Thanks to Chin-Cheng Hung!
Thursday, September 13, 2007
This morning noted artist and SCAD-Atlanta professor Chin Cheng Hung spent two enlightening and humbling hours with my Pastel Techniques class.
The first hour or so he carefully covered the variety of pastels and papers he uses, and he did so with the student's pocketbooks in mind. He pointed out that there is an appreciable difference in materials between the various brands; some are very rich and buttery in texture, others are harder and less intense. And of course, as with anything else, you get what you pay for. The more expensive materials are generally worth the money because they are made with the very best raw materials. That being said, he showed several portrait pieces that he has done as class demos using the most basic set of NuPastels, an inexpensive "student" grade of pastels; they were incredible, and busted the myth that great work can't be created with "low-end" supplies.
Another point about materials is that papers can make a huge difference in the quality of the finished work. He suggested that, if you have to skimp on pastels, spending a few more dollars on great paper can result in a beautiful piece of art. Brands he showed were Canson Mi-Tientes paper and Sennelier sanded pastel paper (his favorite because of it's ability to grab on to the pastels and not let go). He also uses pre-primed canvas mounted to a stiff surface, and says that this is a beautiful surface for pastels as well.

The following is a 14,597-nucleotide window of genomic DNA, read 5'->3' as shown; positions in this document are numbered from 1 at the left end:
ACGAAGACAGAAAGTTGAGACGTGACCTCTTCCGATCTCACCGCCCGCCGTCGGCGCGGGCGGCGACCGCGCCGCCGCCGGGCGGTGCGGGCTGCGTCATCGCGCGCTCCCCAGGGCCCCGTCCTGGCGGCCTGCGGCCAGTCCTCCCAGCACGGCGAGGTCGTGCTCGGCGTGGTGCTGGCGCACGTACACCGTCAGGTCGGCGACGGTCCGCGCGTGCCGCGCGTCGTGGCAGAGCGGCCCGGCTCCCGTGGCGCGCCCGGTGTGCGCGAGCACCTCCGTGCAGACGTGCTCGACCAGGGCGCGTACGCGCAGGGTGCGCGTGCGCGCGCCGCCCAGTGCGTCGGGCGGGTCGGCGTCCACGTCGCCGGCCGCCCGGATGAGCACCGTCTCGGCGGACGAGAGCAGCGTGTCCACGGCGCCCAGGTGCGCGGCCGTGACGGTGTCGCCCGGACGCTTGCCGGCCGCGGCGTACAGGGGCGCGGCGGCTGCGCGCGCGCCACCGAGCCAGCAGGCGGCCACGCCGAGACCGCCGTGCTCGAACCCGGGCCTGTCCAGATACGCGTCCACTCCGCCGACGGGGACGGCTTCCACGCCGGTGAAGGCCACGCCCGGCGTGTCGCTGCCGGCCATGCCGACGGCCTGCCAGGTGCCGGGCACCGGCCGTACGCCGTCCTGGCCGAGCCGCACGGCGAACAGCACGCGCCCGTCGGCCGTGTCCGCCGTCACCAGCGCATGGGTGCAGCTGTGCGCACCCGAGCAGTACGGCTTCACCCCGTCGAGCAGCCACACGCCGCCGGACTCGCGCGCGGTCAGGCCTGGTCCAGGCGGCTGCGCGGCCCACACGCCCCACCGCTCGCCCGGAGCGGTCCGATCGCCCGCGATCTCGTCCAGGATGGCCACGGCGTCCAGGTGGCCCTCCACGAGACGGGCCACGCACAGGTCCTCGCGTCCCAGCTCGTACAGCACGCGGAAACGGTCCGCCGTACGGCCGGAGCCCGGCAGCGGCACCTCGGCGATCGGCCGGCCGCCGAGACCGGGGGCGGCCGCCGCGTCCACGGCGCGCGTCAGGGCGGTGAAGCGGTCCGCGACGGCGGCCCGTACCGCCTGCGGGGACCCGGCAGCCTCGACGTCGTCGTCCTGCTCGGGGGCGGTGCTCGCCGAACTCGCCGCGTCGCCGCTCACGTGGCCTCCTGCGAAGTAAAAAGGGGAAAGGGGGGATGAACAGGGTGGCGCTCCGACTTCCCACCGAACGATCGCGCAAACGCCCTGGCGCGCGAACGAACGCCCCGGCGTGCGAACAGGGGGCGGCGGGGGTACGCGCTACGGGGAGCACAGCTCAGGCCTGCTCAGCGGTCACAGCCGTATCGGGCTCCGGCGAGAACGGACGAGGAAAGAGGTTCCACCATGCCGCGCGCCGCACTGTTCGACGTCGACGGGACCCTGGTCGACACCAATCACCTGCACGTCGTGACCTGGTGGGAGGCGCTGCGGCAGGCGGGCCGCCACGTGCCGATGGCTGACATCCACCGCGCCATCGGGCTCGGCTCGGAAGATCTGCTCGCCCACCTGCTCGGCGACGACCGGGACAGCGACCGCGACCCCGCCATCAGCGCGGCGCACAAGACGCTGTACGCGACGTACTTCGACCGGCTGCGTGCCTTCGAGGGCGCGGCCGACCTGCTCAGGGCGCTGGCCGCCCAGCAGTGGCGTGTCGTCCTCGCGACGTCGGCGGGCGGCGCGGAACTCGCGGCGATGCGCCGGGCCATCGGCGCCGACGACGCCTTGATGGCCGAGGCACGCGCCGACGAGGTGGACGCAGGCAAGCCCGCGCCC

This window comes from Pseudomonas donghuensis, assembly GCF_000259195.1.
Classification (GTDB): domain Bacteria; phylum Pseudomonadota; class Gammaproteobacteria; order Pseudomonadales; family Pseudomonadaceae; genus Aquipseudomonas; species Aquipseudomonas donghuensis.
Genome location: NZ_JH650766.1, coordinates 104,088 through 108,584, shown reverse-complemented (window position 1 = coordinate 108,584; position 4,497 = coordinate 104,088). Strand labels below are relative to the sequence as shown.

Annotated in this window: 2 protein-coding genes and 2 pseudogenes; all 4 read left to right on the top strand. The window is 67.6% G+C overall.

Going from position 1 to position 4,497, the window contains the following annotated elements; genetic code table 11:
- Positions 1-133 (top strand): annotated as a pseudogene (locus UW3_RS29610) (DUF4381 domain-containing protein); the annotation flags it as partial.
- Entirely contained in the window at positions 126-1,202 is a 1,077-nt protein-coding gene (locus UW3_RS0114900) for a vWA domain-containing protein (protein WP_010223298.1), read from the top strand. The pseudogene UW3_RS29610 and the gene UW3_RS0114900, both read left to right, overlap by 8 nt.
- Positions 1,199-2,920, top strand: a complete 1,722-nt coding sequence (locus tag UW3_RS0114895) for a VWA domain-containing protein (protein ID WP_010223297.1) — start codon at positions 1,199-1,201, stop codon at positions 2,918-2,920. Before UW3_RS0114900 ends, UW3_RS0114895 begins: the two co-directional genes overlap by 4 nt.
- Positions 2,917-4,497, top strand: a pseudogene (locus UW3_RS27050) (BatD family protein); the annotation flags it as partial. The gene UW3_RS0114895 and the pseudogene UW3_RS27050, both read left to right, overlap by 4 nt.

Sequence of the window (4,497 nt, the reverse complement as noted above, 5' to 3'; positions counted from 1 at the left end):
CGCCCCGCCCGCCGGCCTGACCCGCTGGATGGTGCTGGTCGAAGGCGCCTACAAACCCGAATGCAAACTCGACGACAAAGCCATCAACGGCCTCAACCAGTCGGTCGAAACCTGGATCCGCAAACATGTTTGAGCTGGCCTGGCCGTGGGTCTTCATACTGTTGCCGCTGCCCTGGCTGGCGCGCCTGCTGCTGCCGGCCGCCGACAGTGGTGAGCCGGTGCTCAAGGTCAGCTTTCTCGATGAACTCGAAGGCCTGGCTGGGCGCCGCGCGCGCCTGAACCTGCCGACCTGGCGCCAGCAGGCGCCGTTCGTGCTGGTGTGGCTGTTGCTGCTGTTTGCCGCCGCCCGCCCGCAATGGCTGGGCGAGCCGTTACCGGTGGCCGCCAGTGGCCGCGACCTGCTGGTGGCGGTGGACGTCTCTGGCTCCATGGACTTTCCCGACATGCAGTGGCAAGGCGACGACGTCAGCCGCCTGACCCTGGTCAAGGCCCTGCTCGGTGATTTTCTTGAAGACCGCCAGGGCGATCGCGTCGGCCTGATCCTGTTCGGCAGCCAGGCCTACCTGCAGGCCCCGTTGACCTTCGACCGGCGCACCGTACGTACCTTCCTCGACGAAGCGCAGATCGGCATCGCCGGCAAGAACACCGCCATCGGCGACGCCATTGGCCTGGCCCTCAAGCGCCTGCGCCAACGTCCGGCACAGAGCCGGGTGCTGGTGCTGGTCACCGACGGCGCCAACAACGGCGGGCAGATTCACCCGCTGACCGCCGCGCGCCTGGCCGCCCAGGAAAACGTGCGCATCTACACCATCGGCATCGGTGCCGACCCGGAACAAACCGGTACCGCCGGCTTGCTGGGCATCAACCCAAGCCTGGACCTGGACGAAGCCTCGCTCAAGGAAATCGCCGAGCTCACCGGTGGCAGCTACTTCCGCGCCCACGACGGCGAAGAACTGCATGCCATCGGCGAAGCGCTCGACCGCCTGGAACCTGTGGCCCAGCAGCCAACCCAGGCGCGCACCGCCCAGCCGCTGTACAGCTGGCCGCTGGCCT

The work that he brought in was absolutely gorgeous; relatively small-scale (for him) portraits on various kinds of paper, and with mostly inexpensive pastels. Mind you, these were in-class demos, done start-to-finish in one class period, usually less than two hours. His commissioned work and gallery pieces are typically quite large, up to six feet wide. He buys Canson paper in a 55" wide x 11' long roll, and mounts it on a rigid surface to produce his larger pieces. By the way, he typically buys his supplies online, and has found that the holiday season and the start of the school year are usually the best times to catch things on sale; great tip.
All in all, it was a terrific visit, and we all learned a lot and had a great time with Prof. Hung. If any of you SCAD-Atlanta Illustration students get the opportunity to study with him, TAKE IT! Your growth as an artist and technician will be exponential.
Again, many thanks to Professor Hung for taking time out of his (early) morning to blow us all away with his work and his insights. I owe you one.
Posted by Rick at 4:47 PM